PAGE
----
Thursday, July 10, 2014





For seniors, 10-digit calls a new test

570 for every local call just another thing to get used to


October 06. 2013 11:12PM
ANDREW M. SEDER aseder@timesleader.com

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Right next to the phone in her Kingston home, Violet Loyack has a hand-written note reminding her to make sure she dials 570 before any local call she’s about to make.


But old habits are hard to break and the computerized message she gets when she fails to dial the three digits has become a repeating occurrence for the senior citizen.


When the mandatory 10-digit dialing rule went into effect for all or parts of 29 counties that comprise the 570 area code, people found themselves reprogramming stored numbers in their cellphones and land lines and having to dial 10 digits to call their friends and family members, whether they lived across the street or across the state.


To many, the change is just another part of life, so they grin and bear it.


Gerry DuBoice, of Kingston, said you just have to learn to “accept things you have no control over.”


“It’s only three digits,” DuBoice said, noting that in today’s evolving society where technology has taken over three digits is among the least of most people’s worries.


“You have to remember different passwords for everything,” DuBoice said.


James Becker, of Newport Township, said he’s had no problems remembering to dial those three extra digits and he thinks if anybody has had an issue in the early going, they’ll get used to it real quick.


That’s just how Florence Wineski of Nanticoke feels.


“When you get used to something, it just becomes natural,” she said.


The four were among a group of 200 senior citizens attending a AAA health and driving fair at Luzerne County Community College recently. Most of those queried said the change is not causing any issues in their life.


“In the grand scheme of things in life, this is not a big deal,” said Ellen White, of Kingston.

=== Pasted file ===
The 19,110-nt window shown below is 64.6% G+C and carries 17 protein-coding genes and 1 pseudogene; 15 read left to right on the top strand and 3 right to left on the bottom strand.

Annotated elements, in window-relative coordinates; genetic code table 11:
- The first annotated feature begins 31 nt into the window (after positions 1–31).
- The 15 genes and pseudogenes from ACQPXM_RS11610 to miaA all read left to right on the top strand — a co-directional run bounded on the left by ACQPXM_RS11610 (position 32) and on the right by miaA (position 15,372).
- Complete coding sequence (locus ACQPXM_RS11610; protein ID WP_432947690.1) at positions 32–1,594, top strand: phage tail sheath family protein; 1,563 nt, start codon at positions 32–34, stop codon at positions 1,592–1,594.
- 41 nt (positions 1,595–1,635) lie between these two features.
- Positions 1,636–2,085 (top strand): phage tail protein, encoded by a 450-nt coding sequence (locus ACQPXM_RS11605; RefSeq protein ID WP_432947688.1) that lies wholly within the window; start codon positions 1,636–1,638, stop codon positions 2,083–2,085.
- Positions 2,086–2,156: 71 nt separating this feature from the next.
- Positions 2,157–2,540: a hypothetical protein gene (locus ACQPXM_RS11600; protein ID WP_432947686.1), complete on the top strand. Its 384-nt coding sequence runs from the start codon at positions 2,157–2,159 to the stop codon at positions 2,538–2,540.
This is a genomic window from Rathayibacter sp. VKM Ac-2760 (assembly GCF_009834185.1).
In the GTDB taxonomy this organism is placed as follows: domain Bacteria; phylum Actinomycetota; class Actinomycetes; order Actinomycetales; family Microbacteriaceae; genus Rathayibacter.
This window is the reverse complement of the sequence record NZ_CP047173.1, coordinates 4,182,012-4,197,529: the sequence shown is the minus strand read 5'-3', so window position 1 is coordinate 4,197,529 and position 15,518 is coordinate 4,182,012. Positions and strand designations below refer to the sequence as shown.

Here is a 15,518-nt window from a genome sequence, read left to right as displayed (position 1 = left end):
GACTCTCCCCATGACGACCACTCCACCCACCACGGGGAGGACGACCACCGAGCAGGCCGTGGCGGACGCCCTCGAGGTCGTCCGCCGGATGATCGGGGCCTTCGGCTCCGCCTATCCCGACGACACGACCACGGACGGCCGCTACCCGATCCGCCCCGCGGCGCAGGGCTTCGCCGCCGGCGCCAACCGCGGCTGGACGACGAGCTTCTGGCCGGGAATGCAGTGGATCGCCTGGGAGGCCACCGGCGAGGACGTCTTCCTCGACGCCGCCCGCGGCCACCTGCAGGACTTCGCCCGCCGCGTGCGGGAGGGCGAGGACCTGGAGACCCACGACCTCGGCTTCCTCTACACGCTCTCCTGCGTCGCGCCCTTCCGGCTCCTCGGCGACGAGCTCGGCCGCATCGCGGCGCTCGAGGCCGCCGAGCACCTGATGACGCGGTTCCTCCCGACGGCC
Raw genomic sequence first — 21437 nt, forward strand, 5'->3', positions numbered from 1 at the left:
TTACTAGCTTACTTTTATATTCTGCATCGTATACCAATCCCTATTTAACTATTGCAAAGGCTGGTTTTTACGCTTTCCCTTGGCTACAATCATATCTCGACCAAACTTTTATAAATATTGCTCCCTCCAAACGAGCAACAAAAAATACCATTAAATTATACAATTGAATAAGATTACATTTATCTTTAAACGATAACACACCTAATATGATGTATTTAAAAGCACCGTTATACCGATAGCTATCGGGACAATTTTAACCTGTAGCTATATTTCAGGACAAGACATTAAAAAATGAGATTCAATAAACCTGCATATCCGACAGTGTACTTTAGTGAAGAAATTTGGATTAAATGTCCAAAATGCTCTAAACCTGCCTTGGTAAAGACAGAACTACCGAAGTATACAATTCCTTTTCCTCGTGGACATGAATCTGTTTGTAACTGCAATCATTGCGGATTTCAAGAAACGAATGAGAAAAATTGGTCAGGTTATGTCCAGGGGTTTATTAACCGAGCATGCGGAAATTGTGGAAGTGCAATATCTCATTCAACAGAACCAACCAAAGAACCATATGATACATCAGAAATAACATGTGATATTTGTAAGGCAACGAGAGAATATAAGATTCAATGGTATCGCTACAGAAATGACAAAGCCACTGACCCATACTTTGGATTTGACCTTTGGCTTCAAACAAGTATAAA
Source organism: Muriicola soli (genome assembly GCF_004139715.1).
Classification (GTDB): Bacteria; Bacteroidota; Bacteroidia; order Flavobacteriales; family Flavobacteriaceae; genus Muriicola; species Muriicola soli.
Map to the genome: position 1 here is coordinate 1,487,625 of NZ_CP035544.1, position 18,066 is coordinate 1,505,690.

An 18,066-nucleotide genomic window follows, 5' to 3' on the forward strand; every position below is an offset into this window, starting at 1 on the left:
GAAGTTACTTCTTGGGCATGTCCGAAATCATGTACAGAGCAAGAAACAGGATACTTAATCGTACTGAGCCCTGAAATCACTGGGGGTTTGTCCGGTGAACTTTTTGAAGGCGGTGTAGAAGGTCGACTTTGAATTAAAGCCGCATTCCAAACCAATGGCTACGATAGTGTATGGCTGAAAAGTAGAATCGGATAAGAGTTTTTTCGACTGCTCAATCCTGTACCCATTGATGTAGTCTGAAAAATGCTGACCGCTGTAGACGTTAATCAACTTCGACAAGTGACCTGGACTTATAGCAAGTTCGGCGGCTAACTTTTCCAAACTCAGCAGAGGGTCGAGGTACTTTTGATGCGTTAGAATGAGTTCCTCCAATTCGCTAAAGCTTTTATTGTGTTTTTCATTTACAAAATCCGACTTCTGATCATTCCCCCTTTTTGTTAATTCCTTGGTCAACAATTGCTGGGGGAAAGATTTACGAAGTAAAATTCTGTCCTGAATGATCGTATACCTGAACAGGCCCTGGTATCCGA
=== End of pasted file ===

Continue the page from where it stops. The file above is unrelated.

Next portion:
While many are getting used to the idea of dialing 570 before local calls, there will be a new wrench thrown into the machine later this month.


On Oct. 21, customers who request new service, an additional line or, in some cases, move their service to another address may be assigned a 272 area code prefixed number. This means your new neighbor that’s moving in to the house next door may have a 272 area code instead of the 570 their predecessors did.


The new overlay is part of a plan approved by the Public Utility Commission a few years ago to alleviate a shortage of 570 numbers available for future customers in the region stretching from Williamsport to the Delaware River.


The PUC has been getting the word out about 10 digit dialing for months to prepare people for the change and phone companies have also done their part by informing customers about the changes.


Carl E. Erhart, an area vice president for Verizon, said the preparation has likely helped.


“Customers have had six months to get into the habit of dialing 10 digits when they make calls within the 570 area code, so disruptions … should be minimal.”


But all the education and outreach and even hand written notes aren’t a guarantee that people’s decades’ old habit will change so easily. Just ask Loyack.


“It drives me crazy, each time I make a call and I forget the 570 I get that message and I have to hang up and do it again,” she said. “I’m just still not used to it.”


Denise McCracken, a PUC spokeswoman, said to date no complaints have been received regarding the change.




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